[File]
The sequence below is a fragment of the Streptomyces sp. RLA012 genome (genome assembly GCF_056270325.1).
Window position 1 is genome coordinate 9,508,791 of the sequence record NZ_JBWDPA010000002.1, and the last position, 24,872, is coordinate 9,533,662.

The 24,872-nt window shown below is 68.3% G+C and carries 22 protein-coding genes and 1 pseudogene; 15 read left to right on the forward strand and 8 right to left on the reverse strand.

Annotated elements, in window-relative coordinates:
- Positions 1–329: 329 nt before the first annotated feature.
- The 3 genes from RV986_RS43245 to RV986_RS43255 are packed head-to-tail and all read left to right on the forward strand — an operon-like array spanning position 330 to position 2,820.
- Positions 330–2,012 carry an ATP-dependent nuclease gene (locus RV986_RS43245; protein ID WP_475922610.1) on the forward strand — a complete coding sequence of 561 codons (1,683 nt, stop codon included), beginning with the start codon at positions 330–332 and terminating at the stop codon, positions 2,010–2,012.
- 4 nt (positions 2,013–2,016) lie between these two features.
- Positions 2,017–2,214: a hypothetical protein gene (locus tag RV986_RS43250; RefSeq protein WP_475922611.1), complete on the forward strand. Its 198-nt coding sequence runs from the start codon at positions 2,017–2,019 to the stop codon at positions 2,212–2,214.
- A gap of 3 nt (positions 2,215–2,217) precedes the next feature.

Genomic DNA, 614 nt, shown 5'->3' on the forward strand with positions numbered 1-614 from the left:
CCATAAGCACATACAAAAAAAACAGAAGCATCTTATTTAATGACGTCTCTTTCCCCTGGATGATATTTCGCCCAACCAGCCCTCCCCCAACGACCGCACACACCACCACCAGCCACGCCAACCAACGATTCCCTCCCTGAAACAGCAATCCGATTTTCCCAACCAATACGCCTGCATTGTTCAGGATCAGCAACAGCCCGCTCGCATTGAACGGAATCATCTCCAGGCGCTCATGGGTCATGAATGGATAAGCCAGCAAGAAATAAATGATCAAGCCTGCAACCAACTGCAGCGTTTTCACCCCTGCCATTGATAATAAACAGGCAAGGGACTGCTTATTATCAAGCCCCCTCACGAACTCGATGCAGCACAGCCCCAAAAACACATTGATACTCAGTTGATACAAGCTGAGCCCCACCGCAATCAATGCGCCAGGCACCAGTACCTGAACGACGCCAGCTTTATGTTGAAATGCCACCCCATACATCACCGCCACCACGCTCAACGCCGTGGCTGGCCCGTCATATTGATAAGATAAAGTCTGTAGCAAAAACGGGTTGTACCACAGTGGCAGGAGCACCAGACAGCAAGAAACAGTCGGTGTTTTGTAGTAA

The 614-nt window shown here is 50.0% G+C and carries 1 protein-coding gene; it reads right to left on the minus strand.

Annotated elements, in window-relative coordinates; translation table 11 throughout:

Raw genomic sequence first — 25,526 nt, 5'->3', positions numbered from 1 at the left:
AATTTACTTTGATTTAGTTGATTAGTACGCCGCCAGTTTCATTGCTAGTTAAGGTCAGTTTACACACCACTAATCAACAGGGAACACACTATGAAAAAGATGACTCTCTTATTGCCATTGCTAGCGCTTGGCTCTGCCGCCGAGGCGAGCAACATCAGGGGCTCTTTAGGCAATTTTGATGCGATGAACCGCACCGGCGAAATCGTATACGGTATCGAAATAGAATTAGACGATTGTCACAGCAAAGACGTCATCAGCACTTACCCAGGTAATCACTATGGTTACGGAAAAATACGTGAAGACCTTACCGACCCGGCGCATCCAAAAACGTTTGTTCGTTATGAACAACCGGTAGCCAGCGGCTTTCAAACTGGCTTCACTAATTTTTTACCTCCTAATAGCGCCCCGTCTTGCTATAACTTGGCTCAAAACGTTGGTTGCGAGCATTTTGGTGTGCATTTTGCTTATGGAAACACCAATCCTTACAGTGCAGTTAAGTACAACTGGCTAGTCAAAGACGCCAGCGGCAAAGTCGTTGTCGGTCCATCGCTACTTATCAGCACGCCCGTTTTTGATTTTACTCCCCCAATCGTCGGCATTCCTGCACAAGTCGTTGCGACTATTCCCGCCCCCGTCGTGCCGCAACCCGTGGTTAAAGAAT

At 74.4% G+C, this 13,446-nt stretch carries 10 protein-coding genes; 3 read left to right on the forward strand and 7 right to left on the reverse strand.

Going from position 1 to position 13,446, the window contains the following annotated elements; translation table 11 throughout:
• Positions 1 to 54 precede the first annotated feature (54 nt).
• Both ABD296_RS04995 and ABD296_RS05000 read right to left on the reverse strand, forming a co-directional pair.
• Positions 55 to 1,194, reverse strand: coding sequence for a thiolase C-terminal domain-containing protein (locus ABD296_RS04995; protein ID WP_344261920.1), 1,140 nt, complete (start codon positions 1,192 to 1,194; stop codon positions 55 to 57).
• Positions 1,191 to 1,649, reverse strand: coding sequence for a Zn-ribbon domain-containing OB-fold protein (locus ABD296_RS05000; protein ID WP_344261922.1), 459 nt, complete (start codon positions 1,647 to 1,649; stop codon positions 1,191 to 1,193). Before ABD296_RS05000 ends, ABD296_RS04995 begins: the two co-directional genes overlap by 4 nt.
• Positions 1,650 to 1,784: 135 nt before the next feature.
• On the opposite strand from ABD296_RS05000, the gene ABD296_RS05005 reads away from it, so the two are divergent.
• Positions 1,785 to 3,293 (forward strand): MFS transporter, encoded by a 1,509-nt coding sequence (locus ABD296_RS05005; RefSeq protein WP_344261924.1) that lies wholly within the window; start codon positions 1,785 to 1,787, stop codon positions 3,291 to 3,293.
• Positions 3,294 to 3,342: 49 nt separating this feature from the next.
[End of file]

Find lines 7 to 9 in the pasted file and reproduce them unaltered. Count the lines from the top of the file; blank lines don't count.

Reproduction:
- Positions 330–2,012 carry an ATP-dependent nuclease gene (locus RV986_RS43245; protein ID WP_475922610.1) on the forward strand — a complete coding sequence of 561 codons (1,683 nt, stop codon included), beginning with the start codon at positions 330–332 and terminating at the stop codon, positions 2,010–2,012.
- 4 nt (positions 2,013–2,016) lie between these two features.
- Positions 2,017–2,214: a hypothetical protein gene (locus tag RV986_RS43250; RefSeq protein WP_475922611.1), complete on the forward strand. Its 198-nt coding sequence runs from the start codon at positions 2,017–2,019 to the stop codon at positions 2,212–2,214.